Parks Commissioner to Resign

Commissioner Karen Gardner is leaving the Vashon Park District Board after five years.

Following a search for a replacement, Commissioner Karen Gardner will leave the Vashon Park District Board.

Her departure comes at a challenging time for Parks, as the board hopes that legislation enabling Washington park and recreation districts to collect tax revenue from a new source of funding will help preserve Parks’ voter-approved levy, which finances almost all district operations and services.

Parks is set to lose a total of $132,000 in tax revenue this year, about 9% of the district’s budget, due to prorationing, following the adoption of the Vashon Fire District’s budget in December and a higher-than-expected spending plan for the Vashon Health Care District that led to the $5.90 combined statutory local levy limit on the island being exceeded.

Parks’ budget was already slim after voters rejected a $.52 cent levy plan in 2019, and then instead renewed a $.45 cent park levy per $1,000 property value assessed, amounting to $1.5 million in levy revenue. With prorationing, the district’s levy will be reduced to $1.35 million, which will leave Parks unable to keep up with inflation in the years to come and could mean the district will have to lay off employees and cut services down the road.

The board is seeking a candidate to serve an interim 10-month term from March to December and has already received four applications. The board plans to hold an election in November to fill the position for a full two-year term.

Executive Director Elaine Ott-Rocheford commended Gardner for her broad, well-founded approach to the role, as well as her passion for environmental responsibility and interest in serving the special needs and senior populations of the island.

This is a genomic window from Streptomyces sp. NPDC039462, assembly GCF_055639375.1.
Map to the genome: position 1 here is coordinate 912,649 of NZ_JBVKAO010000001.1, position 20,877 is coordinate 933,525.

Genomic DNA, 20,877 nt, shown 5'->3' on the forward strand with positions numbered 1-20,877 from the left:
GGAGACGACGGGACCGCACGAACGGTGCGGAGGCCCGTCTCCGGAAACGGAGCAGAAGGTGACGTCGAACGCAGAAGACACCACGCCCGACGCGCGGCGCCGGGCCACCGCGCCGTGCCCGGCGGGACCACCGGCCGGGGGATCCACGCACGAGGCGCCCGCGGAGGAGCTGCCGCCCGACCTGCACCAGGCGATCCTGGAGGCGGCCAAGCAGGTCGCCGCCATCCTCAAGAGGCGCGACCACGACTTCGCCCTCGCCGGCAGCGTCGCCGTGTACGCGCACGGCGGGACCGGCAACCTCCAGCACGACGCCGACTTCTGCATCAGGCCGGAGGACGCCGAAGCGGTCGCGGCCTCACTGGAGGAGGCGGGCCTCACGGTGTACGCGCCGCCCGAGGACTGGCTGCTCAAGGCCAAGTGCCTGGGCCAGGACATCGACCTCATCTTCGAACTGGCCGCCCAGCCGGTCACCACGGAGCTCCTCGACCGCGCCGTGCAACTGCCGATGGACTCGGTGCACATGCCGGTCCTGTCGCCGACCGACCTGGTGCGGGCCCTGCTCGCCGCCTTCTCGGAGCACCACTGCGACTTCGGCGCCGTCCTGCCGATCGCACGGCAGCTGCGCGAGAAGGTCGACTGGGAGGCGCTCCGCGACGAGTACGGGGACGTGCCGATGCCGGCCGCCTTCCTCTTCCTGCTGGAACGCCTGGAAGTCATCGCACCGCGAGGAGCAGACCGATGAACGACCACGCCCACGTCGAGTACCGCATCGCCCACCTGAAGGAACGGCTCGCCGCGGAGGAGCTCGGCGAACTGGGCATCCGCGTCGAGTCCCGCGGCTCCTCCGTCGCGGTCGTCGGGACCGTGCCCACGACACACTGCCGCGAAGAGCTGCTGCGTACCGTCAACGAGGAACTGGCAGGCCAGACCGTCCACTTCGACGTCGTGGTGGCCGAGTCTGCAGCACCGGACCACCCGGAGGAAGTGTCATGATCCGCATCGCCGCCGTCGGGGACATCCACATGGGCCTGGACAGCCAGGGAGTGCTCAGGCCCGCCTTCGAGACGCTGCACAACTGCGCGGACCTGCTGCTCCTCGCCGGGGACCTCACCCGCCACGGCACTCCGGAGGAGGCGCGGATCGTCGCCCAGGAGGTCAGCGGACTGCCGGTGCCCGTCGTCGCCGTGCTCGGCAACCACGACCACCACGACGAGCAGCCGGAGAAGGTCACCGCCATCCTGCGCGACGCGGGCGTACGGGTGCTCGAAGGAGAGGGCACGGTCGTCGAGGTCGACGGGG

“She’s just so brilliant. You know, she’s always had such an intellectual perspective on things without a lot of emotion. It was just a delight working with her,” she said.

Owing to previous mismanagement and infighting among previous board members that often gave way to shouting matches during public meetings, Gardner ran and was elected to the board five years ago at another time of financial uncertainty for Parks. Commissioners have worked together successfully over the years since to support the district and make it stronger, building reserves and reducing debt.

She was instrumental in helping to develop Parks’ strategic plan during her tenure, a systematic, guiding document that forms the lion’s share of the district’s maintenance and programming goals through 2024. She also played a key role in reviewing board policies and shaping the vision of the grant-funded renovation of the Ober Park playground, nicknamed “The Playground for All,” which will serve groups such as special needs and senior communities better. The project will replace most of the existing playground equipment for children with ADA-compliant facilities, install senior adult exercise stations and a circular walk. It is expected to be completed this spring.

“The park district provides such value to the island. And I would say it is really worth fighting for,” Gardner said in an interview. “It’s just been a wonderful experience. And I hope that there are several people who would want to apply for it because it’s incredibly rewarding.”

Interested candidates have to be a resident of the island, a registered voter, and have no previous felonies. Commissioners attend two meetings on the second and fourth Tuesday of each month. Applicants should contact Ott-Rocheford at